Author(s): Critchfield JW, Butera ST, Folks TM, Critchfield JW, Butera ST, Folks TM
Abstract Share this page
Abstract Acute HIV-1 infection of H9 and C8166 cultures has been shown to be suppressed by certain flavonoids, and evidence for inhibition of HIV-1 protease, integrase, and reverse transcriptase by flavonoids also exists. The present aim was to determine whether flavonoids inhibit HIV-1 activation in models of latent infection. By screening flavonoids from six different classes, three structurally related compounds (chrysin, acacetin, and apigenin) were identified that inhibited HIV expression in TNF-alpha-treated OM-10.1 cultures. The three compounds had favorable potencies against HIV activation in relation to their growth inhibitory effects (therapeutic index 5-10). Chrysin also inhibited HIV expression in response to PMA in OM-10.1 cells, in ACH-2 cells stimulated with either TNF-alpha or PMA, and in 8E5 cultures. Furthermore, return to viral latency in OM-10.1 cells previously exposed to TNF-alpha occurred over a shorter time interval when chrysin was added. The inhibition of HIV activation was not dependent on preincubation with flavonoids relative to TNF, and was characterized by a lack of HIV RNA accumulation by Northern analysis. Gel-shift experiments revealed that NF-kappa B activation after TNF-alpha treatment was not inhibited by these agents, suggesting that some other critical factor(s) needed for viral transcription was being affected. These findings indicate that flavonoids inhibit HIV-1 activation via a novel mechanism, and that these agents are potential candidates for therapeutic strategies aimed at maintaining a cellular state of HIV-1 latency.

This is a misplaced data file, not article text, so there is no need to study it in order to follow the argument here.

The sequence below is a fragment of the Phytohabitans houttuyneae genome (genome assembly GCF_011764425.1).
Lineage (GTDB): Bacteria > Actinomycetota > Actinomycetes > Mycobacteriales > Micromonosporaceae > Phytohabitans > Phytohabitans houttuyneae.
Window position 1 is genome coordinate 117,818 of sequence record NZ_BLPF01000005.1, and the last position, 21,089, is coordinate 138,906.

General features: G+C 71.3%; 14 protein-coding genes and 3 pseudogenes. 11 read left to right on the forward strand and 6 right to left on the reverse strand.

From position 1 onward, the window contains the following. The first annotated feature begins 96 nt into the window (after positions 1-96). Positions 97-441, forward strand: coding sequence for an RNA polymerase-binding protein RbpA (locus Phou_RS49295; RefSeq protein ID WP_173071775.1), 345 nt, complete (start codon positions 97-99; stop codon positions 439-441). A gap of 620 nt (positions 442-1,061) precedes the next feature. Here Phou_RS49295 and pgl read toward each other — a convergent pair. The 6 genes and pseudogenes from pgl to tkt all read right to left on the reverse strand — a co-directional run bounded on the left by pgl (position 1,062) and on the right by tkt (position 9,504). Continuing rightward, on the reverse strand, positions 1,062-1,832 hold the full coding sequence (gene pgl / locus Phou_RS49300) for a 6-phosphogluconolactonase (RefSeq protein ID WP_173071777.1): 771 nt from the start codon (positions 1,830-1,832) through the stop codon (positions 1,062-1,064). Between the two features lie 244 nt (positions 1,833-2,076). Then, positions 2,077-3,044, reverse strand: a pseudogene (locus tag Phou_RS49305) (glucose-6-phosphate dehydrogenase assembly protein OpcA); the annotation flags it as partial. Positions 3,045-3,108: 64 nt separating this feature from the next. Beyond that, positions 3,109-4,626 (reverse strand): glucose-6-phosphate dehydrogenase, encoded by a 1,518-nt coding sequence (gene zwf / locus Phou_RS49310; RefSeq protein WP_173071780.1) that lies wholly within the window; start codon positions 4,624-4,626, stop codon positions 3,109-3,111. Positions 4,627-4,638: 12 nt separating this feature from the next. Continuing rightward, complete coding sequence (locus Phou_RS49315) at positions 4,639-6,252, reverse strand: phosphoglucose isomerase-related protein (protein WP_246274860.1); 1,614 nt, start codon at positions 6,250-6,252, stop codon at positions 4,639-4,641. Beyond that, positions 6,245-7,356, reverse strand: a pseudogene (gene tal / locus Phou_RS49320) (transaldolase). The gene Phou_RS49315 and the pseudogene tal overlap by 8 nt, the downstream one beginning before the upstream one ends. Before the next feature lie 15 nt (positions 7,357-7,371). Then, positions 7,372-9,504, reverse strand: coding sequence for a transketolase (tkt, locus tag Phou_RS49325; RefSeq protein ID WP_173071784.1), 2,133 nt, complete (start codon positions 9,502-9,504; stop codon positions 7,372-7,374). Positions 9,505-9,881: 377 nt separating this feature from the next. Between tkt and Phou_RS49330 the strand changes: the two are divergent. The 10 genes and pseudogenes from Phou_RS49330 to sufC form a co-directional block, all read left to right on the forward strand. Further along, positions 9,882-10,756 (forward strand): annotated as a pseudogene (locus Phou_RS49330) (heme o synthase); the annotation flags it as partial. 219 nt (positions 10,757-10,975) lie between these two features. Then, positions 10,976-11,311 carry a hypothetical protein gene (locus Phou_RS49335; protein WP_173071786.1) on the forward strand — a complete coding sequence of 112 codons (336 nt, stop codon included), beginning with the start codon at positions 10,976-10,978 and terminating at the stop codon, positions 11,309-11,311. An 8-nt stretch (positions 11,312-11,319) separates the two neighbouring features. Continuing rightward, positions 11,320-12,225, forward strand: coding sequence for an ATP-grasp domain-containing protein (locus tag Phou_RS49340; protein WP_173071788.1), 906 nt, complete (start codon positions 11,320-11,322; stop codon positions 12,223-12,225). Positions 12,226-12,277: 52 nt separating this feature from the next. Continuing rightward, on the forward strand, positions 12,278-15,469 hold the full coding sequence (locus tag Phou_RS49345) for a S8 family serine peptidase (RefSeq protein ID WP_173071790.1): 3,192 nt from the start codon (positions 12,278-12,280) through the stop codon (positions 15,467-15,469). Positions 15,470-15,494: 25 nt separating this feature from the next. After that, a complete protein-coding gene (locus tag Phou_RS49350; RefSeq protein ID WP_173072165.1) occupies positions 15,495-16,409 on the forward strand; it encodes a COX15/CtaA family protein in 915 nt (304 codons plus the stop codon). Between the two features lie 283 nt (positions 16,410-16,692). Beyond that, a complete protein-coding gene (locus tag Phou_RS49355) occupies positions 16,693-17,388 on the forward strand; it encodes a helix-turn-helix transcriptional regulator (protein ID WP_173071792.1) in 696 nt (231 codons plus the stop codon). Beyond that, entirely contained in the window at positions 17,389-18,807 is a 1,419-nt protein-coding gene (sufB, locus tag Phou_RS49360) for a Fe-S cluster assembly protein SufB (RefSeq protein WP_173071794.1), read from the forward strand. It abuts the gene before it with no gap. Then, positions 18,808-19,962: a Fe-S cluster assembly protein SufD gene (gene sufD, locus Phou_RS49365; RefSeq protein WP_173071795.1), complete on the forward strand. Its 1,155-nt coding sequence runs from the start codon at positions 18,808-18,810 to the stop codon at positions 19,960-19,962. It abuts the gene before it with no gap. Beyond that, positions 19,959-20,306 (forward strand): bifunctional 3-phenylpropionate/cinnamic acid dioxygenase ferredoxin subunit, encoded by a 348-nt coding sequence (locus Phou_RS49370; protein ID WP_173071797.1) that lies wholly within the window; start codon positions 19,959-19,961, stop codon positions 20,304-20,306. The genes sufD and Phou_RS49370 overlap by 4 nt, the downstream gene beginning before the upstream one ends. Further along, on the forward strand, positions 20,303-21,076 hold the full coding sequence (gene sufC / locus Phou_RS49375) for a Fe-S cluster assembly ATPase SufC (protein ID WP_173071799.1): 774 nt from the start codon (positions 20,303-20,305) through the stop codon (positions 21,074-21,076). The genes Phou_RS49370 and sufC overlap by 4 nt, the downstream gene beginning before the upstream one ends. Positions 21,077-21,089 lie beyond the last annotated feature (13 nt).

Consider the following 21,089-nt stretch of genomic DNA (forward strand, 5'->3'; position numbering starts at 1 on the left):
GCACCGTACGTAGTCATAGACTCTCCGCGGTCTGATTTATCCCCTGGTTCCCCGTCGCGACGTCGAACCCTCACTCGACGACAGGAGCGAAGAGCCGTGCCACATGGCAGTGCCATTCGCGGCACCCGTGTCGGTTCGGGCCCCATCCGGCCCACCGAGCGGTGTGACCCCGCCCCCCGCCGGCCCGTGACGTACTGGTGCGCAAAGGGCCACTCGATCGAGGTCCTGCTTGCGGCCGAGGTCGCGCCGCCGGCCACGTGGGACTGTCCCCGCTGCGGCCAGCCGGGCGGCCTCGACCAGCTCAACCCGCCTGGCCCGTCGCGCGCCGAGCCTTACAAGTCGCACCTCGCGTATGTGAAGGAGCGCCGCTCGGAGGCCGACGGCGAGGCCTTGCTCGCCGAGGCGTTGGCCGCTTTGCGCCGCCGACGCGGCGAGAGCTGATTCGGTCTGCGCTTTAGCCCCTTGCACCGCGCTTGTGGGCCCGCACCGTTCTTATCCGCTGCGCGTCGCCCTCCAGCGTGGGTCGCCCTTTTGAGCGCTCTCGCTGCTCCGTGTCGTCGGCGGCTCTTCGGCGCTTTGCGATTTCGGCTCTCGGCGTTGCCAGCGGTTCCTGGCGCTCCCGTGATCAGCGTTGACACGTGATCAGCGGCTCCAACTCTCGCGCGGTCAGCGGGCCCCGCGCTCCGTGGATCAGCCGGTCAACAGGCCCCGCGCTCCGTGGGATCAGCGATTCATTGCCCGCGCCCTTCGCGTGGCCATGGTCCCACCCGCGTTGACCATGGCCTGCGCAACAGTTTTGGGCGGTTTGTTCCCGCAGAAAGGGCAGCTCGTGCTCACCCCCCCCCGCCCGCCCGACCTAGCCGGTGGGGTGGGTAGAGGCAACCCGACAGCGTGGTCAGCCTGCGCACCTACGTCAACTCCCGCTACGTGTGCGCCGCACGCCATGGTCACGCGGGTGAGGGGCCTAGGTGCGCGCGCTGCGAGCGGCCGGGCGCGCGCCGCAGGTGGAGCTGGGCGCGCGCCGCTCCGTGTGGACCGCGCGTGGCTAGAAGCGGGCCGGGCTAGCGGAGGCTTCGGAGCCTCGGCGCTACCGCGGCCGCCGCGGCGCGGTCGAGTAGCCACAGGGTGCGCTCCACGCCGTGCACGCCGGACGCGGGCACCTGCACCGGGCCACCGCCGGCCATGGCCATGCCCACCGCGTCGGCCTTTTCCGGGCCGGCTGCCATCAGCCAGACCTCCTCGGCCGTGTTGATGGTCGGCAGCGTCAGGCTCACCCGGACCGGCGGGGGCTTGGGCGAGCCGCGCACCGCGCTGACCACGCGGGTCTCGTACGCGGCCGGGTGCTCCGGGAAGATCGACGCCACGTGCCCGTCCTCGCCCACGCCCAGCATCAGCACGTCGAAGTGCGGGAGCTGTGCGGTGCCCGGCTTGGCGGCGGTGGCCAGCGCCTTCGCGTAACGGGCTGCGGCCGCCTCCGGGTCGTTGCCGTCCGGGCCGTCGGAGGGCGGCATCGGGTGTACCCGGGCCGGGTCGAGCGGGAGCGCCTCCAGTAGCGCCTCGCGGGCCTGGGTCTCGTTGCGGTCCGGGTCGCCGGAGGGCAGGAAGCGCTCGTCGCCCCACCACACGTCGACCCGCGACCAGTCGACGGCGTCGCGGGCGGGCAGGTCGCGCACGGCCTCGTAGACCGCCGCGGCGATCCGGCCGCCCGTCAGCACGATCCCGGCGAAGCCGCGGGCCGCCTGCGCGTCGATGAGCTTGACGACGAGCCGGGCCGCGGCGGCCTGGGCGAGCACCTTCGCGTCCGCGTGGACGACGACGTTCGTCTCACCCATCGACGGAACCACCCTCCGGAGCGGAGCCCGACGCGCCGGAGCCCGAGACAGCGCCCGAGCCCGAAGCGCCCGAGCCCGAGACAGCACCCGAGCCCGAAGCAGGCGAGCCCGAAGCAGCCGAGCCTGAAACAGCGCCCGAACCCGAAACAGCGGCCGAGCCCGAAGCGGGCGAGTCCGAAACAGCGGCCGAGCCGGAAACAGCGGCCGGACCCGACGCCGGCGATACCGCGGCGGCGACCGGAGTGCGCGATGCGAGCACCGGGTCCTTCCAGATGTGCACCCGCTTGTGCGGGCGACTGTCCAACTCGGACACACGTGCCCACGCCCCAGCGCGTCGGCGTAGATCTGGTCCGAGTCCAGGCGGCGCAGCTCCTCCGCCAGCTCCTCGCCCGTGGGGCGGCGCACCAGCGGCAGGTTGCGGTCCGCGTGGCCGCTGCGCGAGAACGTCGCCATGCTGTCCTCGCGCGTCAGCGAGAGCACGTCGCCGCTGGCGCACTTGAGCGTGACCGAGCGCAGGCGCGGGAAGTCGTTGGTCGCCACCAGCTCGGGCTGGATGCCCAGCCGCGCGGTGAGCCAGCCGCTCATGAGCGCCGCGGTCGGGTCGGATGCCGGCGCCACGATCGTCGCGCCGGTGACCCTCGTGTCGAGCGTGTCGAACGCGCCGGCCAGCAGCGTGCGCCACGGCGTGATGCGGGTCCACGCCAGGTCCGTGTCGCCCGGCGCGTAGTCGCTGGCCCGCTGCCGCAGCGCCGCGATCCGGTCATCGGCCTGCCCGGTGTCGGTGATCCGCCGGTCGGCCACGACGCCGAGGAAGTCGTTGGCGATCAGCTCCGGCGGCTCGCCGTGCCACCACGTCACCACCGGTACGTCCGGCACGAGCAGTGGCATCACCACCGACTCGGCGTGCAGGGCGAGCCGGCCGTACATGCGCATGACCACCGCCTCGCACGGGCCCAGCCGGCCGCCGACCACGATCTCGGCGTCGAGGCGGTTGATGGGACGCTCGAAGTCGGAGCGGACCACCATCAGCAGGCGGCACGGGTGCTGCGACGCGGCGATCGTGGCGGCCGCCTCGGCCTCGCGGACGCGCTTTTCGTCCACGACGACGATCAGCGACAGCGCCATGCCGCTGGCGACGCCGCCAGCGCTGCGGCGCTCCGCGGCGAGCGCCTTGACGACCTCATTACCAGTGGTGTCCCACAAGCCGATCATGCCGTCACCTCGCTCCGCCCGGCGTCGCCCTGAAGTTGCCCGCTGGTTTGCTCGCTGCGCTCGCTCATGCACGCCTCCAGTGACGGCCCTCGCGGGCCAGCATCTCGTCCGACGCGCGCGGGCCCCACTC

This article was published in AIDS Res Hum Retroviruses
and referenced in Journal of Clinical & Experimental Pharmacology